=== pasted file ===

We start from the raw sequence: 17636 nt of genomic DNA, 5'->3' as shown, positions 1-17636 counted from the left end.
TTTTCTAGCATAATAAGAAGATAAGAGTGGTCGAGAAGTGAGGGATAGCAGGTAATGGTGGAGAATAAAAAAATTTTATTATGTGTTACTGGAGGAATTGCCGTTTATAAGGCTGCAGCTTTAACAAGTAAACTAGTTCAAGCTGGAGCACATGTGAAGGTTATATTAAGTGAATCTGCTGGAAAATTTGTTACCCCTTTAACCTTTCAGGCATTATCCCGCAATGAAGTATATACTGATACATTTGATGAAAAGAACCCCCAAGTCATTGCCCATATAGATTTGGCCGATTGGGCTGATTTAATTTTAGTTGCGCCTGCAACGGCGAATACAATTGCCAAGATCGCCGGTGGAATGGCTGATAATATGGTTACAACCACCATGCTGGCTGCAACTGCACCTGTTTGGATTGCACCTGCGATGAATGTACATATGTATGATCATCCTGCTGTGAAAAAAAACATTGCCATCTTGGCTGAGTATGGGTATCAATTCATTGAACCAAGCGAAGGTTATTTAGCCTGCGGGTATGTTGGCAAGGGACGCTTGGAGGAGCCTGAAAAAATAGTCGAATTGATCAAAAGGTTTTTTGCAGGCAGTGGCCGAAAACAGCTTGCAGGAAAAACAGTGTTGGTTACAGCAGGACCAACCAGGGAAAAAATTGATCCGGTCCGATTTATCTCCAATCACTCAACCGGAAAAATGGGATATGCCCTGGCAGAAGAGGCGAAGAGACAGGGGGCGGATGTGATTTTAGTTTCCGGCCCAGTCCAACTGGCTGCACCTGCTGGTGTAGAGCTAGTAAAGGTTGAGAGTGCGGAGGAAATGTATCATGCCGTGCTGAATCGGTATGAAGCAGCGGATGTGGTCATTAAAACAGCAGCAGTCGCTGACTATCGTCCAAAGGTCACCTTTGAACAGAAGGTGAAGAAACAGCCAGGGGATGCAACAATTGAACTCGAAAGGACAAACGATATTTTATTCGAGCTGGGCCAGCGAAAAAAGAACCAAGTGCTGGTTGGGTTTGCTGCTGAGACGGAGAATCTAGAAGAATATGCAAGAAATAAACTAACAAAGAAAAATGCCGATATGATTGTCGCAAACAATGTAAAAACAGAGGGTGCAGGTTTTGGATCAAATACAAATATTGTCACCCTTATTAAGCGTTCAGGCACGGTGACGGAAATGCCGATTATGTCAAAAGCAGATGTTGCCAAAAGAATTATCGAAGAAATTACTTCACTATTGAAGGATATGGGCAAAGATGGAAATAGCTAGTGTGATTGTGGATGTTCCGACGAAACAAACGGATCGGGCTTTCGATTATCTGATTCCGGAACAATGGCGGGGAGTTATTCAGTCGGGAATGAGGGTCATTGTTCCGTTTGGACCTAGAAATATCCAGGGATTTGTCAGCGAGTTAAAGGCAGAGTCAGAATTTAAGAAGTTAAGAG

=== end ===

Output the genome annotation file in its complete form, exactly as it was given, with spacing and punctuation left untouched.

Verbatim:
We start from the raw sequence: 17636 nt of genomic DNA, 5'->3' as shown, positions 1-17636 counted from the left end.
TTTTCTAGCATAATAAGAAGATAAGAGTGGTCGAGAAGTGAGGGATAGCAGGTAATGGTGGAGAATAAAAAAATTTTATTATGTGTTACTGGAGGAATTGCCGTTTATAAGGCTGCAGCTTTAACAAGTAAACTAGTTCAAGCTGGAGCACATGTGAAGGTTATATTAAGTGAATCTGCTGGAAAATTTGTTACCCCTTTAACCTTTCAGGCATTATCCCGCAATGAAGTATATACTGATACATTTGATGAAAAGAACCCCCAAGTCATTGCCCATATAGATTTGGCCGATTGGGCTGATTTAATTTTAGTTGCGCCTGCAACGGCGAATACAATTGCCAAGATCGCCGGTGGAATGGCTGATAATATGGTTACAACCACCATGCTGGCTGCAACTGCACCTGTTTGGATTGCACCTGCGATGAATGTACATATGTATGATCATCCTGCTGTGAAAAAAAACATTGCCATCTTGGCTGAGTATGGGTATCAATTCATTGAACCAAGCGAAGGTTATTTAGCCTGCGGGTATGTTGGCAAGGGACGCTTGGAGGAGCCTGAAAAAATAGTCGAATTGATCAAAAGGTTTTTTGCAGGCAGTGGCCGAAAACAGCTTGCAGGAAAAACAGTGTTGGTTACAGCAGGACCAACCAGGGAAAAAATTGATCCGGTCCGATTTATCTCCAATCACTCAACCGGAAAAATGGGATATGCCCTGGCAGAAGAGGCGAAGAGACAGGGGGCGGATGTGATTTTAGTTTCCGGCCCAGTCCAACTGGCTGCACCTGCTGGTGTAGAGCTAGTAAAGGTTGAGAGTGCGGAGGAAATGTATCATGCCGTGCTGAATCGGTATGAAGCAGCGGATGTGGTCATTAAAACAGCAGCAGTCGCTGACTATCGTCCAAAGGTCACCTTTGAACAGAAGGTGAAGAAACAGCCAGGGGATGCAACAATTGAACTCGAAAGGACAAACGATATTTTATTCGAGCTGGGCCAGCGAAAAAAGAACCAAGTGCTGGTTGGGTTTGCTGCTGAGACGGAGAATCTAGAAGAATATGCAAGAAATAAACTAACAAAGAAAAATGCCGATATGATTGTCGCAAACAATGTAAAAACAGAGGGTGCAGGTTTTGGATCAAATACAAATATTGTCACCCTTATTAAGCGTTCAGGCACGGTGACGGAAATGCCGATTATGTCAAAAGCAGATGTTGCCAAAAGAATTATCGAAGAAATTACTTCACTATTGAAGGATATGGGCAAAGATGGAAATAGCTAGTGTGATTGTGGATGTTCCGACGAAACAAACGGATCGGGCTTTCGATTATCTGATTCCGGAACAATGGCGGGGAGTTATTCAGTCGGGAATGAGGGTCATTGTTCCGTTTGGACCTAGAAATATCCAGGGATTTGTCAGCGAGTTAAAGGCAGAGTCAGAATTTAAGAAGTTAAGAG